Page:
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so rowed that double Paraphrase of this Place, 6. which he forms thus: They of the Gentiles be" lieved, not all indeed, but as many as the divine co

Mercy bed destined to eternal Life, to which none attain, unless chosen, and called of God.”

I should hope what is said above, will very sufficiently justify our excellent Translators in rendering the Words as I have quoted them, as well as myself for giving the Reader so much Trouble, in reading this long Note upon the Place.

F.

Y

If the View in which our Liturgy and Articles exhibit the Doctrine of the ever blessed Trinity, should be ridiculously ascribed to the Darkness and Igno. rance of the Age in which they were compiled and authenticated, surely we may call the Reign of that glorious Deliverer of this Country, King William III. a Day of Light, Freedom, and Learning. Let us fee what was the Sense of the Nation upon this great and fundamental Point at that Time. The buckers, who were exempted from subscribing to any of the thirty-nine Articles, were yet bound to subscribe this Doétrine, in the following Words :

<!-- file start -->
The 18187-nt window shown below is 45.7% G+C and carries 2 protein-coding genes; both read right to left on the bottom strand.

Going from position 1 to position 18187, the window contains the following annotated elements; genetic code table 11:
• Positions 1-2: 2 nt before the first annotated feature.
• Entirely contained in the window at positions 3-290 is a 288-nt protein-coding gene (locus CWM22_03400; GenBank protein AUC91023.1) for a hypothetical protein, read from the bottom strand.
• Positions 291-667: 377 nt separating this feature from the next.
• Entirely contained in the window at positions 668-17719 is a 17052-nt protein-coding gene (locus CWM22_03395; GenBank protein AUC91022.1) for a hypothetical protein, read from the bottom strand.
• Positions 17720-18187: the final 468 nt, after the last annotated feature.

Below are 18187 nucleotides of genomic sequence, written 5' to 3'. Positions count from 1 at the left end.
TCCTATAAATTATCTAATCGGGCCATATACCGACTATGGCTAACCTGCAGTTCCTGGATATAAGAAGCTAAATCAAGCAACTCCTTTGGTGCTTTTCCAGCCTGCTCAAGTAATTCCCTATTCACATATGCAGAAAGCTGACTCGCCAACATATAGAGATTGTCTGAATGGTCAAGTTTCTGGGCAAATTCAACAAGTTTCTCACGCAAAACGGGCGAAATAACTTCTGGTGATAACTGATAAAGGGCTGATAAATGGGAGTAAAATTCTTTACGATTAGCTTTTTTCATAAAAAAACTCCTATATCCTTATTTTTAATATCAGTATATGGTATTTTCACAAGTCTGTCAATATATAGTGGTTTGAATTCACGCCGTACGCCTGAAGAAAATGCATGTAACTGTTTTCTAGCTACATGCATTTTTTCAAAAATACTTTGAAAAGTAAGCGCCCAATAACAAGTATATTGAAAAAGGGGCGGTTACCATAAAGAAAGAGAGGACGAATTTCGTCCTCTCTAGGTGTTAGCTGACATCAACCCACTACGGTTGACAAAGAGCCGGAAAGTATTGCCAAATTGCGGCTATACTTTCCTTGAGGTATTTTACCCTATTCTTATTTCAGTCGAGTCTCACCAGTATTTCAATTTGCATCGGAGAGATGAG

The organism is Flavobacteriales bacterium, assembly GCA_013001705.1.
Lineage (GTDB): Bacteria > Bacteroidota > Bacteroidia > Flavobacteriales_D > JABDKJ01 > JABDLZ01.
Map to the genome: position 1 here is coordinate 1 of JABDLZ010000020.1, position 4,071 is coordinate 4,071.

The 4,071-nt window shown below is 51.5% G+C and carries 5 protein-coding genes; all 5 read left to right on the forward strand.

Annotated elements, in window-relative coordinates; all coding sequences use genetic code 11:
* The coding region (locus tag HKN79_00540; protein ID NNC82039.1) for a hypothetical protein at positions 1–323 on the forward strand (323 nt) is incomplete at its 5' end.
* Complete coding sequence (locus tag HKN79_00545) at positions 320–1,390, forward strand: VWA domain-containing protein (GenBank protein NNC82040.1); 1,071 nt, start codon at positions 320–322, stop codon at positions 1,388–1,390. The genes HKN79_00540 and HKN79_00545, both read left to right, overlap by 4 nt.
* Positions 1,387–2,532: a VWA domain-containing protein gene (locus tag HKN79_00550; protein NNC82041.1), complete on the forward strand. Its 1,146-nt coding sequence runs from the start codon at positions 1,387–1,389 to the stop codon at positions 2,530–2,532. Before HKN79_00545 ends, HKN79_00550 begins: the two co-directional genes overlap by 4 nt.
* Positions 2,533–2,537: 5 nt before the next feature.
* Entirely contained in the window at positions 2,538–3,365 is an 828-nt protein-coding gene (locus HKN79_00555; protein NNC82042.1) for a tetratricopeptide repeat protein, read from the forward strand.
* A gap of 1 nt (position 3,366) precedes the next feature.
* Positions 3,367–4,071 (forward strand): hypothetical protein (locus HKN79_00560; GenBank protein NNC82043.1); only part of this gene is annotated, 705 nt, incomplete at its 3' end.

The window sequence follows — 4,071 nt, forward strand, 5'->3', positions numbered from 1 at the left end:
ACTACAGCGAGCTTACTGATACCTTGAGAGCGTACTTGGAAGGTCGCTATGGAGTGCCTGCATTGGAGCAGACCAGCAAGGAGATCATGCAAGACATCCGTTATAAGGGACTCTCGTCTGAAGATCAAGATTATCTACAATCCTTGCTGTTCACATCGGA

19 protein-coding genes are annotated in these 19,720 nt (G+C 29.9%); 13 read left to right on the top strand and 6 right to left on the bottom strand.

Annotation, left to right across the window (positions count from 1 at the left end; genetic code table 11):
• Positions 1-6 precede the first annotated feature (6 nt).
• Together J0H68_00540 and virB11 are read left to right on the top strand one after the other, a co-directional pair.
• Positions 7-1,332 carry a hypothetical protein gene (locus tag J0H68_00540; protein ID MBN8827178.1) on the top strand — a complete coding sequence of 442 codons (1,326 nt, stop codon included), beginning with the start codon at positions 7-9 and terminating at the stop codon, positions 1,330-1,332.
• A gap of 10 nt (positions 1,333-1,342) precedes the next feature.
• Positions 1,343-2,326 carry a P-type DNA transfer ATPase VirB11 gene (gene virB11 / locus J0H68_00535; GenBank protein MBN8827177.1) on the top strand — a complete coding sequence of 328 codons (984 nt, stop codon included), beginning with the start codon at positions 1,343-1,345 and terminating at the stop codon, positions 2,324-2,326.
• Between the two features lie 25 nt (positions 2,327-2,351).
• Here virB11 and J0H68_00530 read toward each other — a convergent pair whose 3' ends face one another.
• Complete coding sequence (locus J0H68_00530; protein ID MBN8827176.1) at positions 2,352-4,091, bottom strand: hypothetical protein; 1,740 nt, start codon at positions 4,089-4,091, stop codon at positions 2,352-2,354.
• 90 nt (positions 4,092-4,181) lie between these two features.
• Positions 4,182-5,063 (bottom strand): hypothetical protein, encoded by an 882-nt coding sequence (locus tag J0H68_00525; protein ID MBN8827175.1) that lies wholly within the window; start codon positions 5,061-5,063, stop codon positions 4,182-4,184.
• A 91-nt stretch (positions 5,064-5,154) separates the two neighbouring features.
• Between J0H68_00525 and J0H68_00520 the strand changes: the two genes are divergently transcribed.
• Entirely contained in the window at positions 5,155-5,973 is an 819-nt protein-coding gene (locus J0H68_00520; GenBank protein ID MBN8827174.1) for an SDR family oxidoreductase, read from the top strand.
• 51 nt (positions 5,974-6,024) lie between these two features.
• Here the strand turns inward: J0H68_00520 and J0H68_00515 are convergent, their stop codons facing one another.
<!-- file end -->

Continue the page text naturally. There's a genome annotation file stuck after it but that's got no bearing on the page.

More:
' I A. B. profils Faith in God tbe Father, and " in /d/145 Chrifi bis eternal Son, the true God, and in the holy Spirit, One God bleffed for over more." 1 W. and M. ch. 18. §. 13.

9 and 10 W. III. ch. 32. Is intituled, “ An At

for the more effeciual supprefing Blasphemy and Profanenes.---l’art of which is as follows :—" If

any Person or Persons shall, by writing, printing, teaching, or advised Speaking, de:zy airy. One of the Persons in ibe holy Trinity to be God, or Mell assert or maintain there are more Gods than One, &c. such

Perfons,